--- Larry Sulky <[log in to unmask]> wrote:

> Jens, that's a good start! A few things off the top
> of my head:
> 1) Consider the spelling "y" for /j/ instead of /j/.
> My gut feeling is
> that that would be more internationally
> recognisable. I have no proof
> of this.

Thanks for the interest. I have definitely wavered
from the beginning about y versus j. Personally I find
that they are pretty equivalently elegant, so I'm
definitely willing to bend to what is most
internationally recognizable. There seems to be a lot
of both, though. 
> 2) The association particle "da" is a fine idea.
> Consider also a
> modification particle that works the same way, which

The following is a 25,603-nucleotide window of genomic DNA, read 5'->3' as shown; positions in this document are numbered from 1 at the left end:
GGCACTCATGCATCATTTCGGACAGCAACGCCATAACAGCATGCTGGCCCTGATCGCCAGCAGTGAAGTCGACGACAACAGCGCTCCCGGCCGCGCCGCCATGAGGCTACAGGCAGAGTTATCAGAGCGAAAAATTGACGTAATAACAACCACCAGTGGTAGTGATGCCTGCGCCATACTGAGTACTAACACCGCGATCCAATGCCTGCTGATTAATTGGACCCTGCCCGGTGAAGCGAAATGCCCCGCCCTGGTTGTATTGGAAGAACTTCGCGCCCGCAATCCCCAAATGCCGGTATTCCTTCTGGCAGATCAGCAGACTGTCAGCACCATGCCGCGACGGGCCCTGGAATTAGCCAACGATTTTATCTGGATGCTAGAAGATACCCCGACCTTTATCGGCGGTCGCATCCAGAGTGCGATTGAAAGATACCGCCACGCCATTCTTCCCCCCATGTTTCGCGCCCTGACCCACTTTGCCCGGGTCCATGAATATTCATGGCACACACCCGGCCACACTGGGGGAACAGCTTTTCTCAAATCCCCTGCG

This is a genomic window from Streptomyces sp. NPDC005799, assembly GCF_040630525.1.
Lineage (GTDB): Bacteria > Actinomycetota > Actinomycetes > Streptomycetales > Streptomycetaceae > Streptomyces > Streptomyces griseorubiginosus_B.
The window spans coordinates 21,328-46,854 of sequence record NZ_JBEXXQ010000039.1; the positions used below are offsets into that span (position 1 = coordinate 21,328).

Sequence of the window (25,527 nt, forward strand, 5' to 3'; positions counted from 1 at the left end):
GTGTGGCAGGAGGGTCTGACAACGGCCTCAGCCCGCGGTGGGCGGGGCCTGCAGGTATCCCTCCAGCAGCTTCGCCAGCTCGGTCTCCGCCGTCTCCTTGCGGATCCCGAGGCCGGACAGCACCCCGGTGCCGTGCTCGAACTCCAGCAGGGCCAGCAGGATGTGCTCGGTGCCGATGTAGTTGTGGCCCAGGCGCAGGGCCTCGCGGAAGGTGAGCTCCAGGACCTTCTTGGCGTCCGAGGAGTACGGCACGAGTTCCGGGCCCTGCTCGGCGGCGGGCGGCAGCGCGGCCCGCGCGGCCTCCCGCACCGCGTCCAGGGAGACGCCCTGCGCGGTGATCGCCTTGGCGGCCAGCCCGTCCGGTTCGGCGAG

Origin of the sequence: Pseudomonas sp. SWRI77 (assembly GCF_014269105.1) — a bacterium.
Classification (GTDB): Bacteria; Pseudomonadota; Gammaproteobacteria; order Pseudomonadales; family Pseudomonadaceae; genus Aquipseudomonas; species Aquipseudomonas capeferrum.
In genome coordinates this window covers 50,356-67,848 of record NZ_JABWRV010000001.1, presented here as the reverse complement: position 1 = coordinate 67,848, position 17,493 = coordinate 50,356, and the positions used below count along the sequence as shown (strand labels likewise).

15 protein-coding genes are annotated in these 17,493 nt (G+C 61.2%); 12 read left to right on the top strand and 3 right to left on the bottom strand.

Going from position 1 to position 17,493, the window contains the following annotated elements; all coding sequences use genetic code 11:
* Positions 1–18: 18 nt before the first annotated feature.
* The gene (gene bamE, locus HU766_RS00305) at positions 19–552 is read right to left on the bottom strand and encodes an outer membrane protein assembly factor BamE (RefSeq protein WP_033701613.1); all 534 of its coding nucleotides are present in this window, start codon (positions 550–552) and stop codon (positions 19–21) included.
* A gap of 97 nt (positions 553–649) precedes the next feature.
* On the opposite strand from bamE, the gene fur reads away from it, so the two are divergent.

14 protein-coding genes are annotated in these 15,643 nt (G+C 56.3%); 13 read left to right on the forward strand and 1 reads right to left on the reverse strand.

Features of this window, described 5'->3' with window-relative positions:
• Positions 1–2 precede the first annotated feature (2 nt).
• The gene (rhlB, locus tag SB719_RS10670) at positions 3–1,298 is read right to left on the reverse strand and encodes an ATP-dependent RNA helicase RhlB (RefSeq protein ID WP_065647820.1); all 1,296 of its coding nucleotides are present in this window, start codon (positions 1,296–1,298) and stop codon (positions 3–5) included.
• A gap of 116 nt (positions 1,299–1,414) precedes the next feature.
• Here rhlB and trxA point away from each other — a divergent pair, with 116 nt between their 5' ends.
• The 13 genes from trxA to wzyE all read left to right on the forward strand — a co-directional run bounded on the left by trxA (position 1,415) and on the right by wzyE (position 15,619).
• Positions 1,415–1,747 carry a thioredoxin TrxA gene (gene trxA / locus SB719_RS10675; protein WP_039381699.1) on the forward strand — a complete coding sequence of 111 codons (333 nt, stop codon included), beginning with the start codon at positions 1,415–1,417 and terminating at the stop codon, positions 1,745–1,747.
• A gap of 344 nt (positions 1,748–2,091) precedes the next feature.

> would help to
> distinguish modifiers from nouns, and modifiers from
> verbs: 'happy
> -like- student'. 

I was considering making us of using the same
particle, "da" for that as well, though I am still
thinking about whether it's necessary. In Japanese
there are two kinds of adjectives (verbal and nominal,
I think), and verbal adjectives go right before the
modifier, but nomal ones require a particle ("no"),
which is the same particle used for possession. I
don't think there's any damage from sharing them. 
> 3) What will the compounding mechanism be? Simple
> juxtaposition?

I was thinking of simple juxtaposition. 

-Jens Wilkinson

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